Guardsmen train with civilian counterparts for disaster preparedness

  • Published
  • 120th Airlift Wing Public Affairs Office
More than 50 Airmen from the Montana Air National Guard’s 120th Airlift Wing attended training at the Federal Emergency Management Agency’s Center for Domestic Preparedness in Anniston, Alabama, Feb. 12-18.

The group, comprised mainly of members of the 120th Medical Group and augmented by Airmen from the unit’s fire department, civil engineering, and public affairs, assembled at the unit’s small air terminal on Sunday and traveled aboard one of the unit’s C-130 Hercules aircraft to the training.

“The training provides a joint training opportunity to integrate with our local hospital, emergency department, emergency medical services, public health, fire department and public affairs counterparts,” said Maj. William Thompson, medical group administrator. “Joint, integrated planning, preparedness, mitigation, response, recovery, training and exercises are requirements for Guard medical units in accordance with Department of Defense and Air Force instructions.”

Upon arrival at the CDP, the Airmen were divided into three groups specific to each member’s specialty and integrated with civilian students from various public health and healthcare organizations for the five days of training.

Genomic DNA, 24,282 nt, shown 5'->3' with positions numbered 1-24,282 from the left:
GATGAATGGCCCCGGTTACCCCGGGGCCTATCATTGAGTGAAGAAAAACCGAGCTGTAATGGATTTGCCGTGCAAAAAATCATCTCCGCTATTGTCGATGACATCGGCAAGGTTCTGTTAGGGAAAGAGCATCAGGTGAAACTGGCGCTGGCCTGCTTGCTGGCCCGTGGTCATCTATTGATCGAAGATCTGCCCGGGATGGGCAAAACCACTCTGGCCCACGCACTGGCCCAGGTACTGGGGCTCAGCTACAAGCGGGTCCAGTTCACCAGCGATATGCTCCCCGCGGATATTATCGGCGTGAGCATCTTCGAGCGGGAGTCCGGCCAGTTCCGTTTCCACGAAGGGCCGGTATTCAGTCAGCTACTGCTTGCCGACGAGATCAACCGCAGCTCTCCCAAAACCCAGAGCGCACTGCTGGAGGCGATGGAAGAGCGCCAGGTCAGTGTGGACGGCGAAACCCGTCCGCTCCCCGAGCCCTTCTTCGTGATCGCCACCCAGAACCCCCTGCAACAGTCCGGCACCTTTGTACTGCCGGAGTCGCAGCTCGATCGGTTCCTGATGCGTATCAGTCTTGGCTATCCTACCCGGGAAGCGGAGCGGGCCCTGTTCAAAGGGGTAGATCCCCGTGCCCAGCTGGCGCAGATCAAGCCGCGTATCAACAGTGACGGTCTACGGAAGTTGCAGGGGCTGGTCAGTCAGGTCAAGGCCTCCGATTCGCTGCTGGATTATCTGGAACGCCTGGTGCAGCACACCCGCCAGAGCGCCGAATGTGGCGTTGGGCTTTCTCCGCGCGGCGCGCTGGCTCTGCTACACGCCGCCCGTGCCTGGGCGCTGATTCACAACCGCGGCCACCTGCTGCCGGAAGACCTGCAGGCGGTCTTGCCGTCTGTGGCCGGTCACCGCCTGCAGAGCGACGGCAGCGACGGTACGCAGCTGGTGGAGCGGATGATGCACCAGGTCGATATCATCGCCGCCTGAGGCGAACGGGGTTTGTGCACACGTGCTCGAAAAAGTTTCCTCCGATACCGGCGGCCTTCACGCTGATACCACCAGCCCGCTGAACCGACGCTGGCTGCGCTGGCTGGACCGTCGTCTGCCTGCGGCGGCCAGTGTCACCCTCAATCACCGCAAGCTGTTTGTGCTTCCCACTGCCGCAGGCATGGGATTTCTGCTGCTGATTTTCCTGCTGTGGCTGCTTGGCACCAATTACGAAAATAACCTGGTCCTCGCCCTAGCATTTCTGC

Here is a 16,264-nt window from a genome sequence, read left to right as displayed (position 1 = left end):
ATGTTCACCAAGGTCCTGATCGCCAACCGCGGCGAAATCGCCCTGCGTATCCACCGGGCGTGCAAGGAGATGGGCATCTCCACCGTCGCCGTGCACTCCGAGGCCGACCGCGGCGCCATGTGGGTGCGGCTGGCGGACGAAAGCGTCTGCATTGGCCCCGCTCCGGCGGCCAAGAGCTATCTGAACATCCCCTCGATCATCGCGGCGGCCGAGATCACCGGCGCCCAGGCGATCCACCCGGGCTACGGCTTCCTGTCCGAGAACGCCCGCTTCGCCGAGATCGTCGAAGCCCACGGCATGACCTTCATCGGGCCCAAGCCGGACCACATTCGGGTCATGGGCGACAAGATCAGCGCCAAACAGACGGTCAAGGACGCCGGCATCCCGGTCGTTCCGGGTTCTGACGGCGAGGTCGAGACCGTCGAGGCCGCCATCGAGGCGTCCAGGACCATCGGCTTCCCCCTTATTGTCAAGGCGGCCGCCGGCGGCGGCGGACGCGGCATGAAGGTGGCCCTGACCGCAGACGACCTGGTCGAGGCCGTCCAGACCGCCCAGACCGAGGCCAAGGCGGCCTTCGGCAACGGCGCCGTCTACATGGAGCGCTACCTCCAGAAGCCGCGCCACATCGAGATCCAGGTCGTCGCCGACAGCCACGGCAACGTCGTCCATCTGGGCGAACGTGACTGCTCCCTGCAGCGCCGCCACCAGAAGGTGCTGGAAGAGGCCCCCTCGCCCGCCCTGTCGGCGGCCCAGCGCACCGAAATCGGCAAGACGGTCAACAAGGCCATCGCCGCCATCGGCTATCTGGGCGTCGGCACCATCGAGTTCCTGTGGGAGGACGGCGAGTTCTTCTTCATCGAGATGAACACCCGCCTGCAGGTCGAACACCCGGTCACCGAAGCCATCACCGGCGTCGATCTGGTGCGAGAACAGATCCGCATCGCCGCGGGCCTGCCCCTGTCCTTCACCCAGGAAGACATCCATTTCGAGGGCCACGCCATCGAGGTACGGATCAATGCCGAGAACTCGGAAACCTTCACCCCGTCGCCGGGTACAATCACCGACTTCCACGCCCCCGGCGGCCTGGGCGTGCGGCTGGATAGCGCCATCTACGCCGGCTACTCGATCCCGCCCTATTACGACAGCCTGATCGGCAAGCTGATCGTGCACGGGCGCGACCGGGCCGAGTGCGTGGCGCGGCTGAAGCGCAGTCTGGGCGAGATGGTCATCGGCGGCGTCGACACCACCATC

“Coming to the CPD allows us to accomplish our annual medical readiness training and exercise requirements and complete some knowledge components of our Air Force specialty code,” Thompson said.

Thompson said the courses: Healthcare Leadership for Mass Casualty Incidents, Hospital Emergency Response Training for Mass Casualty Incidents, and Emergency Medical Operations for CBRNE Incidents, were provided to the unit at no cost to the unit by FEMA.

Healthcare Leadership for Mass Casualty Incidents, according to the FEMA CDP website, addresses disaster preparedness at the facility and system level to prepare healthcare leaders for any incident that results in multiple casualties, whether it is the result of a natural disaster; an accidental or intentional release of a chemical, biological, radiological, nuclear, or explosives hazard; or a disease outbreak that results in an epidemic or pandemic. The course focuses on preparing healthcare leaders to make critical decisions in all-hazards disaster emergency preparedness activities.

“Bringing in a team of military and mixing it in with civilians we were learning about each other at first, and as the week was going into the exercise we were integrating well with one another and we were learning from each other,” said Lt. Col. Laurie A Noel, a nurse with the 120th medical group.

The Emergency Medical Operations for CBRNE Incidents course prepares responders to effectively respond to a chemical, biological, radiological, nuclear, or explosive or mass casualty incident, according to the FEMA CDP website.

“It better prepares us in case of a natural disaster or emergency at our state level,” said Airman 1st Class Kameron L. Mims, an aerospace medical technician. “In case we are ever activated we have the capability and the knowledge to handle that situation.”